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Tolkien and the Gift of Death

By Fulvio Di Blasi

In J.R.R. Tolkien’s Lord of the Rings, human beings exist alongside many other intelligent creatures. Some of them, like Gandalf or Tom Bombadil, are like incarnated angels, higher in dignity to merely earthly creatures. Others are more like fancy fairies from a typical fantasy world, which are more supposed to stimulate the readers’ imagination than to offer a direct fiction-competing version of the human being. Of course, every earthly intelligent creature is ultimately an image of the human being, but, in the case of hobbits, dwarfs, or orcs, the similarities relate more to specific virtues and vices than to humanity as such.

There is one creature, though, that is not an incarnated angel and that seems to be conceived as the perfect, higher, almost transfigured version of the human being. This creature is earthly and human-like, but it is more powerful and beautiful than mere human beings, and it is immortal. I’m talking about the elves, of course, who can be killed, by violent death or by very strong moral pains, but who never truly die. When they “die,” they abide somehow in a special temporary place for a while, but they eventually return to the earth.

Many people, especially among those who prefer to watch the movie version of the Lord of the Rings rather than read it, believe that, indeed, the elves are higher in dignity than human beings. However, a correct reading of Tolkien, and especially the Silmarillion, reveals that this belief is seriously mistaken.

The Silmarillion is a cosmogony of Tolkien’s fantasy world. It is a collection of short stories telling of events and people from the past, way before the story of the Lord of the Rings took place. In fact, it begins with the very creation of the world. Unfortunately, it is not complete and we will never know if Tolkien would have published it this way because he died before he had the opportunity to do so. His son Christopher put the stories together and edited the book. Maybe Tolkien would have rewritten or modified some of the stories, or added others, or revisited the entire structure of the cosmogony. In any case, this book narrates also of the coming to be of both the elves and the human beings.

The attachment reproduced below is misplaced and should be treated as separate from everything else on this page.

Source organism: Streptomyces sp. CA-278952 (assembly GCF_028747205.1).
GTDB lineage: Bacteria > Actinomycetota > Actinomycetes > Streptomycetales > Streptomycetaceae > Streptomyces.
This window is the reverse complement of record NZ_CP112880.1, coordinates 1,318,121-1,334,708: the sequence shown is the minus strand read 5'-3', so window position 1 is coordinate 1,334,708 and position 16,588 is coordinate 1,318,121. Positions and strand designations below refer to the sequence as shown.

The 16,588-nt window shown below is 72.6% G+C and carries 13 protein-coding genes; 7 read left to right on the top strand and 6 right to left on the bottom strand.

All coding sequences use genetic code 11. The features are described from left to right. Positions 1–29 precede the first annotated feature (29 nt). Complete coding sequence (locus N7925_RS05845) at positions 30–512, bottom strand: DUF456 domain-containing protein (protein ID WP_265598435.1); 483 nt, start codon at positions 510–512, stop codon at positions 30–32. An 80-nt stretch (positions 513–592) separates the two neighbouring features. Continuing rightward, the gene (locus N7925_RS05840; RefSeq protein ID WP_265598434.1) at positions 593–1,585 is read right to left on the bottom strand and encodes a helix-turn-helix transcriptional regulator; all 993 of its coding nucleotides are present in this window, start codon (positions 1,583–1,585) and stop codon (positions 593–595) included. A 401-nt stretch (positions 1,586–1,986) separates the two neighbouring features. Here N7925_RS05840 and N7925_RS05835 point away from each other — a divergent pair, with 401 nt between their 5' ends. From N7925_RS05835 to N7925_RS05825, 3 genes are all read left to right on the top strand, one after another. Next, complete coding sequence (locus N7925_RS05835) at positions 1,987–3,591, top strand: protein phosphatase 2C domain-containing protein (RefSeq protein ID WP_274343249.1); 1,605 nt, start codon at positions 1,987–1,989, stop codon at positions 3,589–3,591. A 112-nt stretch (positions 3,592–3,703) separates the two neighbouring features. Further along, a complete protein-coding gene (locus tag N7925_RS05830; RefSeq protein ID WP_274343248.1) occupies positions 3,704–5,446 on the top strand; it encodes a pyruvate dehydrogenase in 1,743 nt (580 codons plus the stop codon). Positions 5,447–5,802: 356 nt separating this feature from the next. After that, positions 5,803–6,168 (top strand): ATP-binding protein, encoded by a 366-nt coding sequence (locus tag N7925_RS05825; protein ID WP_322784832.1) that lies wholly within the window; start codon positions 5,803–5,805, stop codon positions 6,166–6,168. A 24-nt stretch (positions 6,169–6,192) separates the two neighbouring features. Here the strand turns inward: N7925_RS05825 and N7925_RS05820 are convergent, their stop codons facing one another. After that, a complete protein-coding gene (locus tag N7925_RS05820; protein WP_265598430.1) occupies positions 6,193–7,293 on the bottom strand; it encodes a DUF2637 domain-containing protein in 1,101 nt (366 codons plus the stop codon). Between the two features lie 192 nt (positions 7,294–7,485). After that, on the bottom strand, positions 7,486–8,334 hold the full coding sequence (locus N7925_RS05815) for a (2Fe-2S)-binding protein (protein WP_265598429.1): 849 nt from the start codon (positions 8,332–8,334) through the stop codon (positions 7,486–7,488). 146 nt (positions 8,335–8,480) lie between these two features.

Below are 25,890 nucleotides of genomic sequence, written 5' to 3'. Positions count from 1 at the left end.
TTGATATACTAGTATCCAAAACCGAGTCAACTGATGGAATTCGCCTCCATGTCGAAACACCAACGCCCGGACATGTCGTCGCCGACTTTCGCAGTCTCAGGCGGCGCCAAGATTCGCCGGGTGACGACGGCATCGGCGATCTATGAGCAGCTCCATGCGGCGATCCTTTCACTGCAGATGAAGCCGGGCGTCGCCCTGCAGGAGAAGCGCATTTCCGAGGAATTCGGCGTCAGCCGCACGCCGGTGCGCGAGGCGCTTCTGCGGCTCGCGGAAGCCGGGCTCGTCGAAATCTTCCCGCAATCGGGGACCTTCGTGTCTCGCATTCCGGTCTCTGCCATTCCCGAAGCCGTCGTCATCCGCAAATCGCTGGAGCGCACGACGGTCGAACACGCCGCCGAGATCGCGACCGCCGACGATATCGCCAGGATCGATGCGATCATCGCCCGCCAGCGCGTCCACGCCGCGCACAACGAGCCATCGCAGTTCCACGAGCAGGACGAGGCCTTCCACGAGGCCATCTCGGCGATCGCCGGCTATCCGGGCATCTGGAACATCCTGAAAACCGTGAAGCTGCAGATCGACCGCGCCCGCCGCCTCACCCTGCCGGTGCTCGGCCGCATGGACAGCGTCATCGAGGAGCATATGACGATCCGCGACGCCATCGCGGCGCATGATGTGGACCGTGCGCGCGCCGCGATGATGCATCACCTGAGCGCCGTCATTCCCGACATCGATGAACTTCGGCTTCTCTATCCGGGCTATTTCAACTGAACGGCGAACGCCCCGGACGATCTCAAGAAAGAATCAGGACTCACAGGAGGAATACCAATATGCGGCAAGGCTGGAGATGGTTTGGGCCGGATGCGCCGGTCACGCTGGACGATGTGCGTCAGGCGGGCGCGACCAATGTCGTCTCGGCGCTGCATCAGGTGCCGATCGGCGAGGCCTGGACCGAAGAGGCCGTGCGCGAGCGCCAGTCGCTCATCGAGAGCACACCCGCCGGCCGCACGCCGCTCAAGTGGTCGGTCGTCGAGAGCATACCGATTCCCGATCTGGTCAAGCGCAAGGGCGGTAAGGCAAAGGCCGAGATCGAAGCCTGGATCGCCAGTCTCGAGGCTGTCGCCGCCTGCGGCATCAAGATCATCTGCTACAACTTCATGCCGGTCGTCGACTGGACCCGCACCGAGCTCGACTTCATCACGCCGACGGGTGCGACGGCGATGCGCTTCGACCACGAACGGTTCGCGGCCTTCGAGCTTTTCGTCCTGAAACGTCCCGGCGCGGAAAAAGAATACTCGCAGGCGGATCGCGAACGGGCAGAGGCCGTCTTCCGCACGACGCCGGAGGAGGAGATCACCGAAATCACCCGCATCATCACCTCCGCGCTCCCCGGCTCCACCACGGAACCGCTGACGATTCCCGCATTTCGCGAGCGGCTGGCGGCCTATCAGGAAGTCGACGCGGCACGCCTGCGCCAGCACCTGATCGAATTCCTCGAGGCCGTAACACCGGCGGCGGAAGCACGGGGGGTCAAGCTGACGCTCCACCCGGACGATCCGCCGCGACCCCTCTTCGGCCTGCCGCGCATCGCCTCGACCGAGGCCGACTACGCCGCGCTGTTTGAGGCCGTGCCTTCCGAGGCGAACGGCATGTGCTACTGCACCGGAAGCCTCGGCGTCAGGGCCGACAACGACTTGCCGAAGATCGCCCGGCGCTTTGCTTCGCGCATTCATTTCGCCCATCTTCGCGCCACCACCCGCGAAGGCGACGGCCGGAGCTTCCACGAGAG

Among other things, in the Silmarillion Tolkien explains that the elves tend to dislike human beings. To them, human beings are inferior, strange, and doomed people, who reach their highest potential and development in a lifetime that is extremely short and insignificant, and then immediately die and decay. To make matters worse, nobody knows where humans go when they die. The elves detest the idea of a human and an elf falling in love, since they believe it would be a “step down” for the elf, a relinquishing of his or her superior dignity.

Tolkien sees things differently. By his estimation, not just the elves, but even the highest among the angels at the end of time will envy human beings for their destiny. Indeed, humans received from God—called “Ilúvatar” in Tolkien’s cosmogony— the greatest among all possible gifts, which coincides with what the elves most abhor and do not understand: that is, death. It is revealing that Tolkien calls the greatest of the gifts what to the elves is a meaningless, doomed end early end of human existence. Yet, for Tolkien death is the door to a higher existence. Unlike the elves, human beings are made for something that goes way beyond the earthly reality that we experience every day.

The elves are like Greek mythological gods. They are powerful because they represent the earth, but their power, like the power of a volcano, is circumscribed by the way of existence of this earth. Human beings, by contrast, are foreign to this earth. They are called “the strangers” because they don’t belong here. God “willed that the hearts of Men should seek beyond the world and should find no rest therein… the sons of Men die indeed, and leave the world; wherefore they are called the Guests, or the Strangers” (the Silmarillion).

Human beings have a twofold nature. On the one hand, they live on this earth, but on the other hand they must aim at something beyond it. Tolkien explains that, at the beginning of time, humans used to live longer. But then they developed excessive attachments to the world, forgetting their higher destiny after death. So, God shortened their lives so that they could see death better and be reminded of their higher destiny. So, their real destiny lies beyond death. This is why death is their greatest gift, because it is at the same time the sign of the higher destiny and the path to reach it. God did not want human beings merely for the bodily existence that we experience in this life, so He wanted us to constantly look at death to aim at what lies beyond it.

In Tolkien’s philosophy, death is a sign of our transcendent nature. It is fascinating how much Tolkien’s cosmology matches the image of human existence that we have been developing in Western civilization since Greek Philosophy. Greek philosophers always thought that there is something divine in us, something that belongs to a reality higher than us, and that connects us to that reality. If we don’t think of ourselves as transcendent beings, we miss the most important aspect of our existence, which is our aspiration for eternal life and eternal happiness: the awareness that our ultimate fulfilment is to come after death. We cannot achieve our full completion on this earth, but we are supposed to deserve it through the lives we live here.